Cyber Incidents Down; Reporting Declines

Wednesday, July 8, 2015 @ 11:07 AM gHale

Reported cyber incidents to ICS-CERT are down for the first half of the fiscal year, but don’t think that is because there were fewer events, it could be because fewer organizations are reporting attacks.

In the first half of FY 2015 (October 2014 through April 2015), ICS-CERT responded to 108 cyber incidents on the critical infrastructure in the United States, according to a report in the ICS-CERT Monitor. As in previous years, the energy sector continues to lead all others with the most reported incidents, with electricity at 13 incidents, petroleum, 9, natural gas, 4, and miscellaneous, 3, totaling 28 percent. The water and critical manufacturing sectors came in second and third with incidents reported with 19 percent and 18 percent respectively.

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Incident reporting is slightly below the pace for FY 2014.

ICS-CERT and DHS remained concerned, though, with the lower percentage of reporting directly by asset owners, the Monitor report said. Just over one-quarter of the reported incidents to ICS-CERT are coming directly from owners and operators, while federal partners, researchers, and open source media are the primary sources of reported incidents. In several cases, internal DHS analysis of data obtained through our partnerships in the cyber security community helped to uncover new incidents.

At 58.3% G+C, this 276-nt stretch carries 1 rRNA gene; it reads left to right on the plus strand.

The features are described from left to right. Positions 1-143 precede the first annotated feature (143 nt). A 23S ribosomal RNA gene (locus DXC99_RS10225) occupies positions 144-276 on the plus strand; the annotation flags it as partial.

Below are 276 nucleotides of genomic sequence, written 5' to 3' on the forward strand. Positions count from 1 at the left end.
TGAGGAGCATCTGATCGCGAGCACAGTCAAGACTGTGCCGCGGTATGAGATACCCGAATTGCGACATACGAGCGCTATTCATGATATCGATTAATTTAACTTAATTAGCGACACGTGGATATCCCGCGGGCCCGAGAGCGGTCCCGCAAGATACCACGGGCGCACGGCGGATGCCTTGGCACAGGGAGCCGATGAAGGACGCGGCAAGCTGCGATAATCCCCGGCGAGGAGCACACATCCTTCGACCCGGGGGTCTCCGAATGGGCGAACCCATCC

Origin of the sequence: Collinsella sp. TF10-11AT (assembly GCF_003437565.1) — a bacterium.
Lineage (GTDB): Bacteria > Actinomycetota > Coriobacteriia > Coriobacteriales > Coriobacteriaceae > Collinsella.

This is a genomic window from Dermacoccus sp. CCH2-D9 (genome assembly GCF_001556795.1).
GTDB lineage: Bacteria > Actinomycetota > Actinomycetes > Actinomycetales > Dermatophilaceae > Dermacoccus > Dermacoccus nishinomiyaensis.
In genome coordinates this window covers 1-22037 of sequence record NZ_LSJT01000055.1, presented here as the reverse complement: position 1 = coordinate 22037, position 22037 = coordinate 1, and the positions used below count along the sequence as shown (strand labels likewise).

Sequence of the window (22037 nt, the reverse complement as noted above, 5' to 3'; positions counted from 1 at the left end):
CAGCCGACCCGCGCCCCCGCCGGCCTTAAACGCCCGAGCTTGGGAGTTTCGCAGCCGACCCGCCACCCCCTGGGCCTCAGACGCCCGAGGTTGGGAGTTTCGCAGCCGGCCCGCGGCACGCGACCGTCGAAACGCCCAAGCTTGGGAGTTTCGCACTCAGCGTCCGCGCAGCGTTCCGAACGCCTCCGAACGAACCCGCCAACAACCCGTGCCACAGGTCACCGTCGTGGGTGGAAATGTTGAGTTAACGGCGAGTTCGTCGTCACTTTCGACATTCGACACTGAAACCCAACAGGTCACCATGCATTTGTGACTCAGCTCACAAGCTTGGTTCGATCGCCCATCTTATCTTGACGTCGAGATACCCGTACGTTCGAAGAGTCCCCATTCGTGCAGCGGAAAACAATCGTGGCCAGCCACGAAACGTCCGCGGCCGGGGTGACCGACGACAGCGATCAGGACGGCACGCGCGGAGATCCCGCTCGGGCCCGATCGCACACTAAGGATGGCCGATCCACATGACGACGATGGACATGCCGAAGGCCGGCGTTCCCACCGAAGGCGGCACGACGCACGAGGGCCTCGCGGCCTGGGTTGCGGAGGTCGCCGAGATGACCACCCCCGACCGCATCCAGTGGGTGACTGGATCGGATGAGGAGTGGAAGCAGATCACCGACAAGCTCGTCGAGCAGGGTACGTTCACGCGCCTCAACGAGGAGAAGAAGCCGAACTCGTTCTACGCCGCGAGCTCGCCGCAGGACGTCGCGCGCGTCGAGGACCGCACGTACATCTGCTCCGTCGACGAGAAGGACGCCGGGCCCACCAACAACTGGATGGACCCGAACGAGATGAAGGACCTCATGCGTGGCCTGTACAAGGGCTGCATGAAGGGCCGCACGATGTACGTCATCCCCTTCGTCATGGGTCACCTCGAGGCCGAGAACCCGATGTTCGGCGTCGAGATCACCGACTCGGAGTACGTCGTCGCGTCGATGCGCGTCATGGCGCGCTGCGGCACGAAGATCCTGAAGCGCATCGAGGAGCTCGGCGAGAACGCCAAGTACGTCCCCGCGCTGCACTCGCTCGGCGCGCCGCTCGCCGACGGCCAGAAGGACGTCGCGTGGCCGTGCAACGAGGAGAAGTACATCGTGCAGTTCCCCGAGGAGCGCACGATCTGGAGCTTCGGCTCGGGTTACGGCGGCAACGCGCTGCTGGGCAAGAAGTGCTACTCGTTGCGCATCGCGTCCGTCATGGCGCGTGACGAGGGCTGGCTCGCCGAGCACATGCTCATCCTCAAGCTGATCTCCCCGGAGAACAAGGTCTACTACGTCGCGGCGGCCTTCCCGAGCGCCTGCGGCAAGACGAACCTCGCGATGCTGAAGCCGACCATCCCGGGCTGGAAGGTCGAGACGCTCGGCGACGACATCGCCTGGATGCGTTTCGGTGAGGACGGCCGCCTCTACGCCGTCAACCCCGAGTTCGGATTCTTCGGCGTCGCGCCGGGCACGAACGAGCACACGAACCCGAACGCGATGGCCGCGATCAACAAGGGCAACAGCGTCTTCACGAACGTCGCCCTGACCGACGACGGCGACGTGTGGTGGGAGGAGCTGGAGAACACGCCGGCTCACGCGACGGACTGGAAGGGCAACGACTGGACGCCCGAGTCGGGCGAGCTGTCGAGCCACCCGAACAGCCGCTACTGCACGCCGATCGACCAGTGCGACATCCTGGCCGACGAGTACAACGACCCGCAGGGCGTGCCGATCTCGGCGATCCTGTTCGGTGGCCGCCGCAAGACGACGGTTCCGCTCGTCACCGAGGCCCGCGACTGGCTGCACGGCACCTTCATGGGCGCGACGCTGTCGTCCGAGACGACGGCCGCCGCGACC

While reporting incidents to ICS-CERT is voluntary, the government entity encourages critical infrastructure stakeholders to contact them for assistance in responding to a malicious cyber event.

“We offer many services that are provided at no cost and will assist your organization in determining the depth of an intrusion as well as developing strategies for clean-up and recovery,” ICS-CERT officials said. “The reported information is kept confidential and protected from disclosure under the PCII Act. Your information is extremely useful for understanding the current threats facing critical infrastructure and developing defense strategies that can benefit others in reducing cyber risks to our nation.”

As of the mid-year report, spear-phishing continues to be an often used method of attack, since it is relatively easy to execute and remains effective.

Organizations should continue to emphasize, through training and awareness programs, the importance of not opening links in emails from unknown entities. Weak Authentication intrusions often end up related to a lack of network segmentation and strong logon requirements for the control system environment. Once an intruder has penetrated the corporate network, they are often able to move laterally into the control system environment if strong authentication requirements are not in place.

Network scanning and SQL injection attempts also remain popular as threat actors look for opportunities to exploit security vulnerabilities in web applications, the Monitor report said. Asset owners should ensure their network defensive measures address the weaknesses exploitable via these intrusion techniques.